) is reportedly in talks with Comcast (
) concerning a partnership which could significantly enhance its
distribution and marketing capabilities. The company intends to
build upon its ground breaking deals with Virgin Media and Come Hem
in Europe, and expand its domestic streaming business. At this
point, there is no doubt that Netflix's streaming is complementary
to traditional pay-TV services. The recent spat between Time Warner
) and CBS (
) as well as the possibility of Dish Network (
) dropping Disney (DIS) channels (read
Will Dish Dump Disney Over ESPN?
) suggest that the pay-TV operators may become more flexible about
their content choices. But given that Comcast already has strong
content relationships and its own online streaming service, why
would it consider carrying Netflix? We try to answer this question
and consider the impact on Netflix.
We currently forecast Netflix's U.S. streaming subscriber base
to reach close to 54 million by the end of our forecast period. If
the partnerships with pay-TV companies are successful, and Netflix
manages to retain its advantage in terms of content and device
reach, our forecast could turn out to be conservative. In an event
where Netflix's U.S. streaming subscriber base reaches 60-90
million, which is the company's long term goal, there could be an
upside of about 10%-40% to our current price estimate. Subscriber
growth of such magnitude will also imply higher margins than we
currently forecast, which means that the upside could be much more.
Perhaps the current market price reflects such lofty expectations.
Our price estimate for Netflix stands at $232
, implying a discount of about 30% to the market price.
See our complete analysis for Netflix
What Could Prompt Comcast To Partner With Netflix?
It makes a lot of sense in having a streaming service packaged
with traditional pay-TV. Having Netflix could potentially allow
Comcast to have greater leverage in carriage fee negotiations with
content owners, a competitive advantage over other players and an
incentive for its subscribers to upgrade to faster tiers of
Internet. The question is, why can't the company achieve the same
with its own Xfinity Streampix service? Given that Comcast doesn't
typically release numbers around this offering, it is hard to gauge
the kind of adoption that it is getting. There appears to be two
main possibilities that could prompt Comcast to partner with
One, Xfinity Streampix hasn't lived up to the company's
expectations and leveraging Netflix's brand and device reach would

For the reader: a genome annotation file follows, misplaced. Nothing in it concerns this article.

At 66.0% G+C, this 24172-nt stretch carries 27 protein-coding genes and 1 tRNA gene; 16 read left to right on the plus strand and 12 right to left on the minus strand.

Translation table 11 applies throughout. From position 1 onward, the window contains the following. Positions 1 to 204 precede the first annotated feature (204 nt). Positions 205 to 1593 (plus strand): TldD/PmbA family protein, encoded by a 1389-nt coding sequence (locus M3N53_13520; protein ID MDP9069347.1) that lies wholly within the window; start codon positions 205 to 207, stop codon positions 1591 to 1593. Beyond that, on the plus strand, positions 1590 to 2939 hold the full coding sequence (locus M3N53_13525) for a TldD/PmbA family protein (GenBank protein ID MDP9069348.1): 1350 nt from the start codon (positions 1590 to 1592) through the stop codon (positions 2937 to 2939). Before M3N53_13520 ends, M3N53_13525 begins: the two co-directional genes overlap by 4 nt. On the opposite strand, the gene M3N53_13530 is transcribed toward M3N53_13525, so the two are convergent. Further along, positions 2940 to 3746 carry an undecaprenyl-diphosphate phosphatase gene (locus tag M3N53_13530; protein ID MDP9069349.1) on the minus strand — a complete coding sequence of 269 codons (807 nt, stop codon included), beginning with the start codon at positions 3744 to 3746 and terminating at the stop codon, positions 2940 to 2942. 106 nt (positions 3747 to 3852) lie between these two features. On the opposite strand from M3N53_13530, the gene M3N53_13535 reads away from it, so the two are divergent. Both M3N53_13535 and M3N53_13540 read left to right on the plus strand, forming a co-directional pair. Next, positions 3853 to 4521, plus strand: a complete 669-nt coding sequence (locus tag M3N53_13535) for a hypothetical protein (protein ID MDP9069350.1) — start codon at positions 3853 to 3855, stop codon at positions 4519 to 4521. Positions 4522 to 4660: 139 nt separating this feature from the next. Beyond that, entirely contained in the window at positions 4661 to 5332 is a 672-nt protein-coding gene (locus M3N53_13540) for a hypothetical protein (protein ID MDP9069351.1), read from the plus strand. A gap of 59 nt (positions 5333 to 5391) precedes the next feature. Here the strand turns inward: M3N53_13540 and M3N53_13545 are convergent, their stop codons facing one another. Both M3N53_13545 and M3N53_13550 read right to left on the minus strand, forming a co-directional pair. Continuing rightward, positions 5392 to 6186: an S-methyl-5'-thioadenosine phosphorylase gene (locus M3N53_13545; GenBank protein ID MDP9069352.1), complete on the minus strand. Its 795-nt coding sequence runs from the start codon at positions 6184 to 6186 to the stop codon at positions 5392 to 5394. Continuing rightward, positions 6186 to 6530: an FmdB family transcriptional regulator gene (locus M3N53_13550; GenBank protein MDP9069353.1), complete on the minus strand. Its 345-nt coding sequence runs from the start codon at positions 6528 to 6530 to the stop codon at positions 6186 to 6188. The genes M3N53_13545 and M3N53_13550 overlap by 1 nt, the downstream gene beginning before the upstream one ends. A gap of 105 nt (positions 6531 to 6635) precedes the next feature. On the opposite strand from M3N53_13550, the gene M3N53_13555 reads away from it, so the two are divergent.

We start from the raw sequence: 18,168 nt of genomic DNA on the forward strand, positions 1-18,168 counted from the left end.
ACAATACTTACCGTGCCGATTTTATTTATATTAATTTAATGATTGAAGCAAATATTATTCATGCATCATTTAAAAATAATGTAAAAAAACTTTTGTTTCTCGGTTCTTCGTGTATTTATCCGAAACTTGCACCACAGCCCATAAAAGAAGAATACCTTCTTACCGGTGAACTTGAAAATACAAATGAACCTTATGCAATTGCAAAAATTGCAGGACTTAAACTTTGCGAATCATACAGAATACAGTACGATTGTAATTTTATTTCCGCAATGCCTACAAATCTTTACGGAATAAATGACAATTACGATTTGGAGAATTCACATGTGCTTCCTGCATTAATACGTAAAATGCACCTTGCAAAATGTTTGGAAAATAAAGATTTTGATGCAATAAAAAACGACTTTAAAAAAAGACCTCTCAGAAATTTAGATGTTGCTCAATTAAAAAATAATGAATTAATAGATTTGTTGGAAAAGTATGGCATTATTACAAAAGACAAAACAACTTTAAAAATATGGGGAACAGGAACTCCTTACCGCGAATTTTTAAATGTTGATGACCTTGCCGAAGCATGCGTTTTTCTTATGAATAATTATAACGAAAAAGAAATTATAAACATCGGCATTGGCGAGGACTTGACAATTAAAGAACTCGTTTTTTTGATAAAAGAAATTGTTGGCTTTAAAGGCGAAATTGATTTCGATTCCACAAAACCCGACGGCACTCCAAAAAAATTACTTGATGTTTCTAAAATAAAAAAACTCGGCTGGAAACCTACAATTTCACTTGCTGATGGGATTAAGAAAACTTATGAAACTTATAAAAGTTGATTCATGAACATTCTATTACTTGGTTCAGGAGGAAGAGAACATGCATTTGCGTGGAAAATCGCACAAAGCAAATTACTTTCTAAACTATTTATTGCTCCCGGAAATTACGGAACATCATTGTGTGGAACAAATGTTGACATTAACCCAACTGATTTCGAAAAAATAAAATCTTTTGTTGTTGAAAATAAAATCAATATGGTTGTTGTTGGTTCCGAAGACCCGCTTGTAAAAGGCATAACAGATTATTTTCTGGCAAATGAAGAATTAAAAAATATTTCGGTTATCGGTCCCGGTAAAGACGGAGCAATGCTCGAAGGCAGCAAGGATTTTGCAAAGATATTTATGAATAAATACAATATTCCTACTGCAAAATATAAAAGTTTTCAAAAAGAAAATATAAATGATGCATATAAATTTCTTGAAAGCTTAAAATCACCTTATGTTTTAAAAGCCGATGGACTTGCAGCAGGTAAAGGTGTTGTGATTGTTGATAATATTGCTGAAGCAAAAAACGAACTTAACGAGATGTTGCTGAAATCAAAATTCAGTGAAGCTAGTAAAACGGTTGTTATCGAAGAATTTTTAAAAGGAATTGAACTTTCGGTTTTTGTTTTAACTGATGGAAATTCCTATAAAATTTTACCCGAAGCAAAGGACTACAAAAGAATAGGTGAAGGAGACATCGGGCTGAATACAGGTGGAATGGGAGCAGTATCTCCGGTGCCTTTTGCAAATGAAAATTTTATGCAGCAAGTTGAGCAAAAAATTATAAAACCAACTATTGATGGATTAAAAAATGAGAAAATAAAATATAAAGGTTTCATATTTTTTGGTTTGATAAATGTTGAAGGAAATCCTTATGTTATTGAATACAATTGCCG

be a better option. Two, Comcast is having a hard time negotiating
content deals for online streaming. This may appear to be counter
intuitive, but not implausible as evident from Dish Network's
statement last year. During one of its earnings announcements, the
satellite company indicated that getting content rights for online
streaming is a different ball game and hasn't been easy. There is a
good chance that many of Netflix's deals involve certain clauses
and conditions that would deter content owners to strike similar
deals with other players.
Whatever may be the case, a successful partnership with Netflix
can enhance Comcast's core competency. On the other hand, it will
help Netflix sustain its subscriber growth. Comcast has more than
20 million pay-TV subscribers and over 18 million broadband
subscribers. Even if we assume that 40% of these subscribers
already have Netflix, this still leaves the online streaming
company with a potential target customer base of 10-12 million.
Acquiring these customers will be easier with the backing of
Comcast's distribution and marketing muscle.
Partnerships With Pay-TV Operators Can Help Netflix
Control Rising Content Costs
Partnering with an established pay-TV operator will create an
entity that will have stronger negotiating power over the content
owners. This can help the company reign in content costs and
achieve profitability in international markets sooner than we
Netflix's content costs have risen substantially over the last
few years due to its efforts to expand its streaming library both
in the U.S. and international markets. Back in 2011, Starz was
demanding as much as a ten-fold increase in payments for the
renewal of its content contract with Netflix. This would have
amounted to an annual payment of around $300 million compared to
its original deal of close to $30 million. This is a classic
example demonstrating how streaming content costs have skyrocketed
in recent years as competitors are bidding up prices and media
companies are realizing the value of their content.
Netflix has been adding some original and exclusive programming
to its streaming library, which seems to be paying off. The company
has effectively marketed these exclusive shows to maintain its
subscriber momentum. However, such content does not come cheap,
which is evident from the significant jump in Netflix's streaming
content costs, overall content costs and streaming obligations over
the last two years. The trend has continued in the first half of
2013 as well. It is estimated that Netflix is paying somewhere
around $4 million per original episode.
Our price estimate for Netflix stands at $232, implying a
discount of about 30% to the market price.
How a Company's Products Impact its Stock Price at
Streaming Content Costs as % of Revenue
Total Content Costs as % of Revenue
Streaming Content Obligations as % of Revenue
Total Streaming Content Obligations ($ Million)